The book examines the factors that lead to diseases spreading and considers how they came into play during past outbreaks, comparing long-ago and recent scenarios. Some of the facts bode poorly for the future, as when Shah explains that diseases are more likely than ever before to jump from other animals into humans, since habitat destruction and climate change push these populations closer together. In other areas, progress works in our favor, and I was glad to have the benefit of historical distance when reading the horror stories of periods when mistaken scientific beliefs made people more vulnerable to disease. I was astonished to learn about the influence of pathogens on human evolution, and I was amused to come across some surprise Hamilton content.

My only disappointment was that the book didn't cover as much ground as I expected. I was under the impression there would be more speculation on future outbreaks, but that was less of a focus than I imagined. I was also surprised that certain famous pandemics, such as the bubonic plague and influenza in 1918, received little attention. I suppose Shah wanted to present less-explored material by focusing on cholera's long history and several diseases with twenty-first century outbreaks. So while I would have been happy for another hundred pages or so with those topics included, I enjoyed/feared all the information contained in this entertaining/horrific book.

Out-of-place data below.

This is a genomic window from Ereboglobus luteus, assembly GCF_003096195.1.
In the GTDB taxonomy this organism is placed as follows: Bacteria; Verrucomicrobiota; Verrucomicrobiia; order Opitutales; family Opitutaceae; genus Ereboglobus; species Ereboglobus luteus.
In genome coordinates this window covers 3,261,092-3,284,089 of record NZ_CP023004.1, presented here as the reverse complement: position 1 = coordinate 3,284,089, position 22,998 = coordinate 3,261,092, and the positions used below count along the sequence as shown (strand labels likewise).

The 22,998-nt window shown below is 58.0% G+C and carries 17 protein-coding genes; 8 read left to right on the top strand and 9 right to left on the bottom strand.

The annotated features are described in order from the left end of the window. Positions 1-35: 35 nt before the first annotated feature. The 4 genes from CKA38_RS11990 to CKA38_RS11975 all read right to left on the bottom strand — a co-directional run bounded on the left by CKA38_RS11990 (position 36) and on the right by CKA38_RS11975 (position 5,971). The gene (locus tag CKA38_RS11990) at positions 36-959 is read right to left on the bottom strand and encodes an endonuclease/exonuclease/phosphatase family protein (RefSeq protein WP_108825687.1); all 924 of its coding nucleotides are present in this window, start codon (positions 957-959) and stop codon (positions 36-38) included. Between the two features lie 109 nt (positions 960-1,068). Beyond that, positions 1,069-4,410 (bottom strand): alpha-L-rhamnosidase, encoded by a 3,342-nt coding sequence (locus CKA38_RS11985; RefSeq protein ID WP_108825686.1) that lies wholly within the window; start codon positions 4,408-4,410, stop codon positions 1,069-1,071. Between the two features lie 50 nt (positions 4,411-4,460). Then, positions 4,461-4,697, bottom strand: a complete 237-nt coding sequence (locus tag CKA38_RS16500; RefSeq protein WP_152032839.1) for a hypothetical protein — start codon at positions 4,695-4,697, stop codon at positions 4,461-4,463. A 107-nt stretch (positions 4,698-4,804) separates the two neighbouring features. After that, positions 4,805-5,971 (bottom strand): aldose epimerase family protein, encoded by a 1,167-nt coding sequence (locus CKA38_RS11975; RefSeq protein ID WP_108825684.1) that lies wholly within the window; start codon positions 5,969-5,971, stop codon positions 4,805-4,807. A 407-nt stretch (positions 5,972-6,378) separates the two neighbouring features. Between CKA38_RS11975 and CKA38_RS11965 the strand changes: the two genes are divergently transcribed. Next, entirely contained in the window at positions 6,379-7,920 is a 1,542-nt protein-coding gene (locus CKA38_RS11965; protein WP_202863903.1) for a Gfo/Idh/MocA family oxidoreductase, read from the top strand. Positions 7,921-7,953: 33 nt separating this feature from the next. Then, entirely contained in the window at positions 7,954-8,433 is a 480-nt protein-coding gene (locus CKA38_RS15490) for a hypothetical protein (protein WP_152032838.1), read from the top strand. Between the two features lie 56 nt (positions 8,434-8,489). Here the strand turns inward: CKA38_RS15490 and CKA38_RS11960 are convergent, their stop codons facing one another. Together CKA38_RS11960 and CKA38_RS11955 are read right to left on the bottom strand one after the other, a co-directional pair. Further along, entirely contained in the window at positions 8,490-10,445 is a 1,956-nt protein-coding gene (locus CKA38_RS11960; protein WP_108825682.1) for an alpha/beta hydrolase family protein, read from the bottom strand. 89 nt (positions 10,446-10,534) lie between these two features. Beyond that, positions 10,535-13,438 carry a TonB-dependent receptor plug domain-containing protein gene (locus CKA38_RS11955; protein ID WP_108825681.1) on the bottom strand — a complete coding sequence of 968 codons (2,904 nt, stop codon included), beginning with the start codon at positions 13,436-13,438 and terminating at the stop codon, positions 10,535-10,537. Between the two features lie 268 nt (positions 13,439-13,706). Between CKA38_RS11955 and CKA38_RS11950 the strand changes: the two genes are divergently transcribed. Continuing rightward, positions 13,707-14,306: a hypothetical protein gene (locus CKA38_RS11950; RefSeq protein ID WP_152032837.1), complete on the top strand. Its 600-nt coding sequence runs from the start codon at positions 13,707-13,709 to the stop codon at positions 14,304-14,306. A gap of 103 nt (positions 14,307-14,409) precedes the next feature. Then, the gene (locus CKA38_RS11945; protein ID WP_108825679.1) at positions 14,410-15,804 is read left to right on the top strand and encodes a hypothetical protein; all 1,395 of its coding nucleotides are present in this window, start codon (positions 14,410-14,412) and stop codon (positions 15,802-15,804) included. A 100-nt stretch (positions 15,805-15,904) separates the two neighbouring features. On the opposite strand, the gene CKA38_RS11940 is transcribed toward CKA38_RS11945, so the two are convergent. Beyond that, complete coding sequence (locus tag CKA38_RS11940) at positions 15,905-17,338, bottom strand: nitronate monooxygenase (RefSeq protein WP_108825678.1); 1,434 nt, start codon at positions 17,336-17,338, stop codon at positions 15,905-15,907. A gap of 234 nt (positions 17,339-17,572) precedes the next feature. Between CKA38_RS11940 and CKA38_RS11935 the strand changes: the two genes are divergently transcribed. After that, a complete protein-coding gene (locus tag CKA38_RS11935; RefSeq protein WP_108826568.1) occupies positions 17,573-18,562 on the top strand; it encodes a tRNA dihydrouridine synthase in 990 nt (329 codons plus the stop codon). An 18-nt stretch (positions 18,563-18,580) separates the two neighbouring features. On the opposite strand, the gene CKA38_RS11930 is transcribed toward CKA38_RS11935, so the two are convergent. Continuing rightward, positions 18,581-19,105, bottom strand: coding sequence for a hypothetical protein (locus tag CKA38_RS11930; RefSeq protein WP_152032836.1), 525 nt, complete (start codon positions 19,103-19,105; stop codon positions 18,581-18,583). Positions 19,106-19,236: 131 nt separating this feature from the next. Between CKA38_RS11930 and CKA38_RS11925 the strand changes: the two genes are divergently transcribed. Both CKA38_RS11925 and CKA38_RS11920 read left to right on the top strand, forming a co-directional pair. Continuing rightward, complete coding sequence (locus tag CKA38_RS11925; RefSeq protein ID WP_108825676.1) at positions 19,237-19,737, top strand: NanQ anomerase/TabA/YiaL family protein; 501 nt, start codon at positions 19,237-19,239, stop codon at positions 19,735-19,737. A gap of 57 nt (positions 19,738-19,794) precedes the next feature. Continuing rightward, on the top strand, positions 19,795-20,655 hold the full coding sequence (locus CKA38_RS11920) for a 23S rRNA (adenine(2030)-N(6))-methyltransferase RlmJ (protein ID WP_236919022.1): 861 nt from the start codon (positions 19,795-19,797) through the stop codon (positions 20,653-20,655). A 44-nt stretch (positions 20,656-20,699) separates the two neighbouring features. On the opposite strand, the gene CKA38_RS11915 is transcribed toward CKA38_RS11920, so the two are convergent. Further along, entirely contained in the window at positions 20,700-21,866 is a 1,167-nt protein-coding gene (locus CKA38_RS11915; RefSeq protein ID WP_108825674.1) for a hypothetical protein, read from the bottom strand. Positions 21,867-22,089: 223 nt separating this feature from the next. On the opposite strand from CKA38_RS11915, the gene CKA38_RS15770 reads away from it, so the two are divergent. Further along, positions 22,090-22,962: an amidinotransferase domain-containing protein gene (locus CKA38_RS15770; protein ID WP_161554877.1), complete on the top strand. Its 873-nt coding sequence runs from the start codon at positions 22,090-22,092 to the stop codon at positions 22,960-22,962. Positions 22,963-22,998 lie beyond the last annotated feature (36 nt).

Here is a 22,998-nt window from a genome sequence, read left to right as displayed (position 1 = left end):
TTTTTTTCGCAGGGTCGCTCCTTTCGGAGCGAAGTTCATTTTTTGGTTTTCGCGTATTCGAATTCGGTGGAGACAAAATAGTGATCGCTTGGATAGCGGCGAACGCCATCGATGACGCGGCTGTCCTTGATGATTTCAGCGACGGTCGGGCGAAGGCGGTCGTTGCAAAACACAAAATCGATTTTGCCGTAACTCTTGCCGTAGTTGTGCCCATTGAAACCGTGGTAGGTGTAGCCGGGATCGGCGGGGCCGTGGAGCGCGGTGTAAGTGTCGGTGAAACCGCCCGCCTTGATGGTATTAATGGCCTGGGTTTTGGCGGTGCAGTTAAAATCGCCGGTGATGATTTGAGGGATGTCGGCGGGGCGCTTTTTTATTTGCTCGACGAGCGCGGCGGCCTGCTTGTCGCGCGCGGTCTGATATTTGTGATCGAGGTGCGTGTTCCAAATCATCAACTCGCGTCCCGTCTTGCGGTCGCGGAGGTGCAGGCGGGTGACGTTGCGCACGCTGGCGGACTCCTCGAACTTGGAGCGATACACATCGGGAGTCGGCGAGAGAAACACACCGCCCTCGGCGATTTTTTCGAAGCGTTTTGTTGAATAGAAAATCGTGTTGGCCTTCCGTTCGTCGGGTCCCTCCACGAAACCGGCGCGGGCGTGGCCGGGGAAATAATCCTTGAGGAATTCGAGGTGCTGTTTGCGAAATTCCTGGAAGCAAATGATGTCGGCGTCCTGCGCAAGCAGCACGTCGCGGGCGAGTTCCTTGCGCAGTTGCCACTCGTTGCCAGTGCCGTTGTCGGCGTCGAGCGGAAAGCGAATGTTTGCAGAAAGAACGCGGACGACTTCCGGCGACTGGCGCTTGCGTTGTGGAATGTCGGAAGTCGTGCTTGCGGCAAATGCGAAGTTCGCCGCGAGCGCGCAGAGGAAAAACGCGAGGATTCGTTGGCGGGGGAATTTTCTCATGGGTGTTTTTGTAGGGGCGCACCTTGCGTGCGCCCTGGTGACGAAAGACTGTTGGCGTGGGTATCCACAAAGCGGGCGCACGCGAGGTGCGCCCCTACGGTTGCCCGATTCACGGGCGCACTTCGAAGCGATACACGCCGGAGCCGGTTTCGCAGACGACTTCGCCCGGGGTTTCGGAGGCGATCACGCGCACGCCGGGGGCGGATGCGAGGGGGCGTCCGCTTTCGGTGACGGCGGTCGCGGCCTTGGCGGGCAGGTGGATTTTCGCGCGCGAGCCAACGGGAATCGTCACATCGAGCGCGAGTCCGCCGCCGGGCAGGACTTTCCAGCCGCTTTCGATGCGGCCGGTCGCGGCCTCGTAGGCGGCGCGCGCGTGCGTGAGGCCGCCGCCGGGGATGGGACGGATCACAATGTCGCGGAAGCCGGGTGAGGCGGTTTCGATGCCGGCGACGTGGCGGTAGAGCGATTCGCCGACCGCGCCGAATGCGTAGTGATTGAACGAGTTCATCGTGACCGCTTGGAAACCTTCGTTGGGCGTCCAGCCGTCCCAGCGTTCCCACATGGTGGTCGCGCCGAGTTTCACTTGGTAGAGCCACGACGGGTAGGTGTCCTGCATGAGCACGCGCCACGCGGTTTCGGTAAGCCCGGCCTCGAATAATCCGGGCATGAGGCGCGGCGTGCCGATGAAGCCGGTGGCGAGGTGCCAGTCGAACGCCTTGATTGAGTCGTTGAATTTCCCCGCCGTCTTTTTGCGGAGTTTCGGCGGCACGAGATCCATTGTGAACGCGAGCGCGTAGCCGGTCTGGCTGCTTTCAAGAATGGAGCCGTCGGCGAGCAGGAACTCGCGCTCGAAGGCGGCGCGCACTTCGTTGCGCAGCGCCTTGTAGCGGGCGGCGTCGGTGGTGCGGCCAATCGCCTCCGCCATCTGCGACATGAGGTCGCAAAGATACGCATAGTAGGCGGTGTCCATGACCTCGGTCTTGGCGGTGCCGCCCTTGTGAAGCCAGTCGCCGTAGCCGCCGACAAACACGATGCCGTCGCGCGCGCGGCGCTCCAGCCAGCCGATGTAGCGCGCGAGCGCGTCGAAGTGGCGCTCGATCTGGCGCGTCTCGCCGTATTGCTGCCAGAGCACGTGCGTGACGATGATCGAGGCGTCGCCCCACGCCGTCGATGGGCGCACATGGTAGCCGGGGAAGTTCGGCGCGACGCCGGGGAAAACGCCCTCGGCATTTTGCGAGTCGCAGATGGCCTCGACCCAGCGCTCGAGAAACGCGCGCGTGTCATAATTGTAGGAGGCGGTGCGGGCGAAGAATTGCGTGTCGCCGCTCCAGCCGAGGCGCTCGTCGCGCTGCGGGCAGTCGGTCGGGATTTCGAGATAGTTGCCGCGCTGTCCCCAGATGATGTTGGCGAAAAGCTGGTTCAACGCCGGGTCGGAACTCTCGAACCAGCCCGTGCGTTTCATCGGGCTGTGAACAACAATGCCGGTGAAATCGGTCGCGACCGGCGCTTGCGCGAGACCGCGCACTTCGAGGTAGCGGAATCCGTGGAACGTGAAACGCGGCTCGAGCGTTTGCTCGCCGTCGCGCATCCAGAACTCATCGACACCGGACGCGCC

Good Stuff Out There:

→ Electric Literature presents Jeff VanderMeer's Illustrated Guide to Writing Scenes and Stories: "Once you get to the point where you have a sense of your story elements--the general situations, the impetus or driving force--you still have some decisions to make. You have the shape of your story--in this case, depicted as a lizard--but you still have decisions as to where you're going to begin and where you're going to end, not just the story but also your individual scenes. Where you end or begin your scenes is not only a question of pacing. It's also a question of what's right for the story you're telling, for the kinds of characters that you're using, and in the context of their unique characteristics."